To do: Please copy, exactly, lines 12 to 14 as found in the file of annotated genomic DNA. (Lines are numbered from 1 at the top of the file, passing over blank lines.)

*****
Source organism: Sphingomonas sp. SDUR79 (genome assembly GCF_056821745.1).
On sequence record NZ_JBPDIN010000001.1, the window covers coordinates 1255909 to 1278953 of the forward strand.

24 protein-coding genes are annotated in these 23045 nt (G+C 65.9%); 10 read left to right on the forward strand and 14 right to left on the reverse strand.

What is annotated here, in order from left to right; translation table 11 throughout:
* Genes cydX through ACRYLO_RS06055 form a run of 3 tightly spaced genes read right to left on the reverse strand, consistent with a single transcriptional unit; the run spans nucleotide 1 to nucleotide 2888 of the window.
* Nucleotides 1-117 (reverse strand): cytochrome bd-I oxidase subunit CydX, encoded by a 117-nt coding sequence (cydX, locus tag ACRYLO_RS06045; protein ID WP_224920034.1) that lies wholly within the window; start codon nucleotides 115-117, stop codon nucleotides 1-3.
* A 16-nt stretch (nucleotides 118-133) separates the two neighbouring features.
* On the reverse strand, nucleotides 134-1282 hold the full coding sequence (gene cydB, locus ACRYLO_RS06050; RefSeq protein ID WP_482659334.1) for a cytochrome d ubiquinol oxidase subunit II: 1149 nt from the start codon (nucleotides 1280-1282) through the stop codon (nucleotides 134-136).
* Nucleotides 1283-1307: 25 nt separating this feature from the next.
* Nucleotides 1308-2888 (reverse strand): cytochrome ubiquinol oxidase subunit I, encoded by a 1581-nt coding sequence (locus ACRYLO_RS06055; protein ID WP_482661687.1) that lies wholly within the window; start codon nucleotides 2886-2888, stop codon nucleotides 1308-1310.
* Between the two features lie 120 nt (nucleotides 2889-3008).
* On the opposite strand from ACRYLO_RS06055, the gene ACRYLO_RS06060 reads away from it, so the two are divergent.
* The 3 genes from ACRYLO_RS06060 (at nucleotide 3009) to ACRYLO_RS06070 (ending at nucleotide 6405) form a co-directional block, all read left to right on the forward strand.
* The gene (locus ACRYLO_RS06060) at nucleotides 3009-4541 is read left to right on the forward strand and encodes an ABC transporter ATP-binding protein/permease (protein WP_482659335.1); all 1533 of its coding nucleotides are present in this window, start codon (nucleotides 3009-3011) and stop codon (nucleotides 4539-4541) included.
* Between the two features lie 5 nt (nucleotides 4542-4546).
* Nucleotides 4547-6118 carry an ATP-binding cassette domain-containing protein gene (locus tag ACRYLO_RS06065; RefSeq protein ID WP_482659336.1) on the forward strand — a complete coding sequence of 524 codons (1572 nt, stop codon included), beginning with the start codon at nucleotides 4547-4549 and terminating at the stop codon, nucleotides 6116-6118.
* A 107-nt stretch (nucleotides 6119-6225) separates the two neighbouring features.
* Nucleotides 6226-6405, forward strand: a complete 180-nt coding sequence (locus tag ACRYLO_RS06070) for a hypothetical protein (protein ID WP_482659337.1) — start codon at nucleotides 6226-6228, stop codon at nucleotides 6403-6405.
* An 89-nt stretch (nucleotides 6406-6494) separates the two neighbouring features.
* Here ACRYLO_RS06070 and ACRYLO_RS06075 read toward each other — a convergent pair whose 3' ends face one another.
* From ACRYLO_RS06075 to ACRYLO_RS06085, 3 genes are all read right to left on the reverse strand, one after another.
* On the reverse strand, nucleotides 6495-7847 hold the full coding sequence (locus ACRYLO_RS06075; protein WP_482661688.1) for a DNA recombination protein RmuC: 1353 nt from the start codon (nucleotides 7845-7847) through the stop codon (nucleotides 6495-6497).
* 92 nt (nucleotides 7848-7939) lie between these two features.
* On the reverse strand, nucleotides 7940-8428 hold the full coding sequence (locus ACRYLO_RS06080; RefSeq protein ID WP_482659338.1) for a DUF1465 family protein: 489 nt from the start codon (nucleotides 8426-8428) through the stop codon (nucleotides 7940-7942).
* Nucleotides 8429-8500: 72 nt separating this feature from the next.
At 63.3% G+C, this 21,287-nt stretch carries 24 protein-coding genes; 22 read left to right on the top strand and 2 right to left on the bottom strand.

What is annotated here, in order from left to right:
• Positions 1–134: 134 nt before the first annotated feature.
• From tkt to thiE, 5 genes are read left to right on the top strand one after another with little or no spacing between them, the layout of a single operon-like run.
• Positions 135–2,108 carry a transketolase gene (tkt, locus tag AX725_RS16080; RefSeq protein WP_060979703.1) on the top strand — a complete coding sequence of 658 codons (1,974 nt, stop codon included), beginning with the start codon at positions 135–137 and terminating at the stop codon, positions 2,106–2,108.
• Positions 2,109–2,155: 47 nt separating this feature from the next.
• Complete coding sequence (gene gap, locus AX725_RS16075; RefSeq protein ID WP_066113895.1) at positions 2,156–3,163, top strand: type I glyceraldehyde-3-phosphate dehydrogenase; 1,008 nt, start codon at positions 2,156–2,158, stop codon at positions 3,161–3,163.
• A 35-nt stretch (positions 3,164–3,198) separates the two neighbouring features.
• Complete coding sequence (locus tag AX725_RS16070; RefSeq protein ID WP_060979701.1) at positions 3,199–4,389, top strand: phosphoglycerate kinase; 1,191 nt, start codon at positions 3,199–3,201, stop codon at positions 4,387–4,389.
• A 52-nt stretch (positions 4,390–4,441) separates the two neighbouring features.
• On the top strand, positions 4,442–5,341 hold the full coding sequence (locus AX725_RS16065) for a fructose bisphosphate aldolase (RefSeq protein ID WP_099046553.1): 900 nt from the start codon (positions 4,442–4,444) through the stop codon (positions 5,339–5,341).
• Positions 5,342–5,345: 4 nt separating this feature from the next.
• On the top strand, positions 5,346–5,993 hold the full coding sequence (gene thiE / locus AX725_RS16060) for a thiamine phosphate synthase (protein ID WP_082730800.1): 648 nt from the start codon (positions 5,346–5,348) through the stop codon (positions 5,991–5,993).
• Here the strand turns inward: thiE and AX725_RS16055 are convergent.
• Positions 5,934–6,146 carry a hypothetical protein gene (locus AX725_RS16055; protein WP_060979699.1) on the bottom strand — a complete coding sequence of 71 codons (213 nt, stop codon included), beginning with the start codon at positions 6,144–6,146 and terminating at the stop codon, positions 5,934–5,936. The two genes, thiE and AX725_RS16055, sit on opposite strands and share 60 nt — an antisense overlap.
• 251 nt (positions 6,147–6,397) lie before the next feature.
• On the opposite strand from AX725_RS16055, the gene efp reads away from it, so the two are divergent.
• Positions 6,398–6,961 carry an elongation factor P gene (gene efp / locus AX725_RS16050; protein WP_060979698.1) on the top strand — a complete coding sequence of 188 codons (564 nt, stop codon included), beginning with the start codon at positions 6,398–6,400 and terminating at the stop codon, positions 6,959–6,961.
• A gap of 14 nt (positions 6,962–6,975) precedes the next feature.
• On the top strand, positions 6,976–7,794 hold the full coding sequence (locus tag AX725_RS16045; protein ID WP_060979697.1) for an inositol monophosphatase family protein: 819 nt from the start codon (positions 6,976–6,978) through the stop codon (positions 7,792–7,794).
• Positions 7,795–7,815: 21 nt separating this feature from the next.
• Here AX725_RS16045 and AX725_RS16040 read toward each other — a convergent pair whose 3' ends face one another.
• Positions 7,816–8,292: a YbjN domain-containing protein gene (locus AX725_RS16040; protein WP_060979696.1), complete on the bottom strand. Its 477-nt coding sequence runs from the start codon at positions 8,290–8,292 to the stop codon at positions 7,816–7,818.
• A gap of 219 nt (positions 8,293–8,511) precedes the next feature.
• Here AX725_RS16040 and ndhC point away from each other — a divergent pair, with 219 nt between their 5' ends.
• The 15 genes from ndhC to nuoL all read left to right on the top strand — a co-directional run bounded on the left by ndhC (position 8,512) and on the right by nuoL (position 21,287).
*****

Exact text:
* On the opposite strand from ACRYLO_RS06055, the gene ACRYLO_RS06060 reads away from it, so the two are divergent.
* The 3 genes from ACRYLO_RS06060 (at nucleotide 3009) to ACRYLO_RS06070 (ending at nucleotide 6405) form a co-directional block, all read left to right on the forward strand.
* The gene (locus ACRYLO_RS06060) at nucleotides 3009-4541 is read left to right on the forward strand and encodes an ABC transporter ATP-binding protein/permease (protein WP_482659335.1); all 1533 of its coding nucleotides are present in this window, start codon (nucleotides 3009-3011) and stop codon (nucleotides 4539-4541) included.